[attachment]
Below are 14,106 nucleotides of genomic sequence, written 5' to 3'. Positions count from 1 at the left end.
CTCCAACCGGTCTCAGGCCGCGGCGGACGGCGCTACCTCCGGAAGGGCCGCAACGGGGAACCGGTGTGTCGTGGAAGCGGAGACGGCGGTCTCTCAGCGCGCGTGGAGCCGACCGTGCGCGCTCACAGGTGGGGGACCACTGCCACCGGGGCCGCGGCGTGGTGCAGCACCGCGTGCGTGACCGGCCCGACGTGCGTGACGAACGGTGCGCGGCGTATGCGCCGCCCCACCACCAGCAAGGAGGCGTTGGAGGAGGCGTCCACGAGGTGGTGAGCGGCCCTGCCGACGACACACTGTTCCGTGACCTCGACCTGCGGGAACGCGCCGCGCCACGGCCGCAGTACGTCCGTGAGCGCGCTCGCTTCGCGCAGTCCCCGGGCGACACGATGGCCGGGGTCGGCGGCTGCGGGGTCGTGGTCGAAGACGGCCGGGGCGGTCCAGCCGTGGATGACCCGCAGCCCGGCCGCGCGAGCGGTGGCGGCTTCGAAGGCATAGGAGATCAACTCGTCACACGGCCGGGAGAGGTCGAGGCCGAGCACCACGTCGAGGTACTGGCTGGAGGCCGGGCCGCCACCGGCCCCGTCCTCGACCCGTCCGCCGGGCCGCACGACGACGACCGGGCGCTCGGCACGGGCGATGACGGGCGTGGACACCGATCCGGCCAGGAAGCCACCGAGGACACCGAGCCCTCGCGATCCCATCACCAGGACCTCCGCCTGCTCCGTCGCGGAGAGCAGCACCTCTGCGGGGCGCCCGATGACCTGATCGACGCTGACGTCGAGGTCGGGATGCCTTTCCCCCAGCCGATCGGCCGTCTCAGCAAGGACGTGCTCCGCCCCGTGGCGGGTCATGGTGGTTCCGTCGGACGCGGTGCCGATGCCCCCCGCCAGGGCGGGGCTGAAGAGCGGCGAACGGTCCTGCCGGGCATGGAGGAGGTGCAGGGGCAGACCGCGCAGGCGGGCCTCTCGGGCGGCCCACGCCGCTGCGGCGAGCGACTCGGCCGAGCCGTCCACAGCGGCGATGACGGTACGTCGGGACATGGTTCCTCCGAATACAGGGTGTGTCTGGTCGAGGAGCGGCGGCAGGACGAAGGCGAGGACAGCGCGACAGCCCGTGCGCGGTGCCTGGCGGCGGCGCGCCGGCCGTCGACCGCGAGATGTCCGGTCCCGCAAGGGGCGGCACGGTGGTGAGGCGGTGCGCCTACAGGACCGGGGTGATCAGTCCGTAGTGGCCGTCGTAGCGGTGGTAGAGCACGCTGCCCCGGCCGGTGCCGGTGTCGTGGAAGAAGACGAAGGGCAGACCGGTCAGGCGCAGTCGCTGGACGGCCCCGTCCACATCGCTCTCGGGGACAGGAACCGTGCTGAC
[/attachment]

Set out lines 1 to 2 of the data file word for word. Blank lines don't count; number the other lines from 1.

Below are 14,106 nucleotides of genomic sequence, written 5' to 3'. Positions count from 1 at the left end.
CTCCAACCGGTCTCAGGCCGCGGCGGACGGCGCTACCTCCGGAAGGGCCGCAACGGGGAACCGGTGTGTCGTGGAAGCGGAGACGGCGGTCTCTCAGCGCGCGTGGAGCCGACCGTGCGCGCTCACAGGTGGGGGACCACTGCCACCGGGGCCGCGGCGTGGTGCAGCACCGCGTGCGTGACCGGCCCGACGTGCGTGACGAACGGTGCGCGGCGTATGCGCCGCCCCACCACCAGCAAGGAGGCGTTGGAGGAGGCGTCCACGAGGTGGTGAGCGGCCCTGCCGACGACACACTGTTCCGTGACCTCGACCTGCGGGAACGCGCCGCGCCACGGCCGCAGTACGTCCGTGAGCGCGCTCGCTTCGCGCAGTCCCCGGGCGACACGATGGCCGGGGTCGGCGGCTGCGGGGTCGTGGTCGAAGACGGCCGGGGCGGTCCAGCCGTGGATGACCCGCAGCCCGGCCGCGCGAGCGGTGGCGGCTTCGAAGGCATAGGAGATCAACTCGTCACACGGCCGGGAGAGGTCGAGGCCGAGCACCACGTCGAGGTACTGGCTGGAGGCCGGGCCGCCACCGGCCCCGTCCTCGACCCGTCCGCCGGGCCGCACGACGACGACCGGGCGCTCGGCACGGGCGATGACGGGCGTGGACACCGATCCGGCCAGGAAGCCACCGAGGACACCGAGCCCTCGCGATCCCATCACCAGGACCTCCGCCTGCTCCGTCGCGGAGAGCAGCACCTCTGCGGGGCGCCCGATGACCTGATCGACGCTGACGTCGAGGTCGGGATGCCTTTCCCCCAGCCGATCGGCCGTCTCAGCAAGGACGTGCTCCGCCCCGTGGCGGGTCATGGTGGTTCCGTCGGACGCGGTGCCGATGCCCCCCGCCAGGGCGGGGCTGAAGAGCGGCGAACGGTCCTGCCGGGCATGGAGGAGGTGCAGGGGCAGACCGCGCAGGCGGGCCTCTCGGGCGGCCCACGCCGCTGCGGCGAGCGACTCGGCCGAGCCGTCCACAGCGGCGATGACGGTACGTCGGGACATGGTTCCTCCGAATACAGGGTGTGTCTGGTCGAGGAGCGGCGGCAGGACGAAGGCGAGGACAGCGCGACAGCCCGTGCGCGGTGCCTGGCGGCGGCGCGCCGGCCGTCGACCGCGAGATGTCCGGTCCCGCAAGGGGCGGCACGGTGGTGAGGCGGTGCGCCTACAGGACCGGGGTGATCAGTCCGTAGTGGCCGTCGTAGCGGTGGTAGAGCACGCTGCCCCGGCCGGTGCCGGTGTCGTGGAAGAAGACGAAGGGCAGACCGGTCAGGCGCAGTCGCTGGACGGCCCCGTCCACATCGCTCTCGGGGACAGGAACCGTGCTGAC